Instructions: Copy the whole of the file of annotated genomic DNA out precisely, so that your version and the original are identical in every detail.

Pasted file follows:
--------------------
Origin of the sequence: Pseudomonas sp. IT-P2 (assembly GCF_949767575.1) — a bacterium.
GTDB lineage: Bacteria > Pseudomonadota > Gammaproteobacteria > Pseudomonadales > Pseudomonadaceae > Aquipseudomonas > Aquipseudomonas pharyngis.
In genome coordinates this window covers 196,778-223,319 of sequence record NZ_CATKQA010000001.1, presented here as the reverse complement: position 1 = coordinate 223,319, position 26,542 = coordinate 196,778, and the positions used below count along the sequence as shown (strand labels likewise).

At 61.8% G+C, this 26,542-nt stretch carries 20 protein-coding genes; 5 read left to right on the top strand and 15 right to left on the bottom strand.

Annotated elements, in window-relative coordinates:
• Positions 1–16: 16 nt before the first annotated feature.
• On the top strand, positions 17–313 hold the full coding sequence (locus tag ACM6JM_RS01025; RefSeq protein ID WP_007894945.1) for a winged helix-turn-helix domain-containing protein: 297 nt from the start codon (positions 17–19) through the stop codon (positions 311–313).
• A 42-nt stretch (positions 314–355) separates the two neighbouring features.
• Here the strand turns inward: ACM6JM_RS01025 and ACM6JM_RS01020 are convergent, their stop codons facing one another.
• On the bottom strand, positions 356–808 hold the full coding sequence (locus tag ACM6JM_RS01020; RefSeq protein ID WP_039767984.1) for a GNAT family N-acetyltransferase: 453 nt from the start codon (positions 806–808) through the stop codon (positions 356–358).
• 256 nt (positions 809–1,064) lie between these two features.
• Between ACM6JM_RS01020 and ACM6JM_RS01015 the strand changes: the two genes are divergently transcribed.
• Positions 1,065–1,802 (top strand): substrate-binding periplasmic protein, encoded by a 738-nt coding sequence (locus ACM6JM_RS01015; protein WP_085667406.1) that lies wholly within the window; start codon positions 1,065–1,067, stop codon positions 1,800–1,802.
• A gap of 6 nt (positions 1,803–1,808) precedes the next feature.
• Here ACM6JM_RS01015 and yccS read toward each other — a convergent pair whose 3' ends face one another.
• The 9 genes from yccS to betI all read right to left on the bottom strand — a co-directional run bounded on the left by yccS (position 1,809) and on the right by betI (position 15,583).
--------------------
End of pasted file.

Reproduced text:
Origin of the sequence: Pseudomonas sp. IT-P2 (assembly GCF_949767575.1) — a bacterium.
GTDB lineage: Bacteria > Pseudomonadota > Gammaproteobacteria > Pseudomonadales > Pseudomonadaceae > Aquipseudomonas > Aquipseudomonas pharyngis.
In genome coordinates this window covers 196,778-223,319 of sequence record NZ_CATKQA010000001.1, presented here as the reverse complement: position 1 = coordinate 223,319, position 26,542 = coordinate 196,778, and the positions used below count along the sequence as shown (strand labels likewise).

At 61.8% G+C, this 26,542-nt stretch carries 20 protein-coding genes; 5 read left to right on the top strand and 15 right to left on the bottom strand.

Annotated elements, in window-relative coordinates:
• Positions 1–16: 16 nt before the first annotated feature.
• On the top strand, positions 17–313 hold the full coding sequence (locus tag ACM6JM_RS01025; RefSeq protein ID WP_007894945.1) for a winged helix-turn-helix domain-containing protein: 297 nt from the start codon (positions 17–19) through the stop codon (positions 311–313).
• A 42-nt stretch (positions 314–355) separates the two neighbouring features.
• Here the strand turns inward: ACM6JM_RS01025 and ACM6JM_RS01020 are convergent, their stop codons facing one another.
• On the bottom strand, positions 356–808 hold the full coding sequence (locus tag ACM6JM_RS01020; RefSeq protein ID WP_039767984.1) for a GNAT family N-acetyltransferase: 453 nt from the start codon (positions 806–808) through the stop codon (positions 356–358).
• 256 nt (positions 809–1,064) lie between these two features.
• Between ACM6JM_RS01020 and ACM6JM_RS01015 the strand changes: the two genes are divergently transcribed.
• Positions 1,065–1,802 (top strand): substrate-binding periplasmic protein, encoded by a 738-nt coding sequence (locus ACM6JM_RS01015; protein WP_085667406.1) that lies wholly within the window; start codon positions 1,065–1,067, stop codon positions 1,800–1,802.
• A gap of 6 nt (positions 1,803–1,808) precedes the next feature.
• Here ACM6JM_RS01015 and yccS read toward each other — a convergent pair whose 3' ends face one another.
• The 9 genes from yccS to betI all read right to left on the bottom strand — a co-directional run bounded on the left by yccS (position 1,809) and on the right by betI (position 15,583).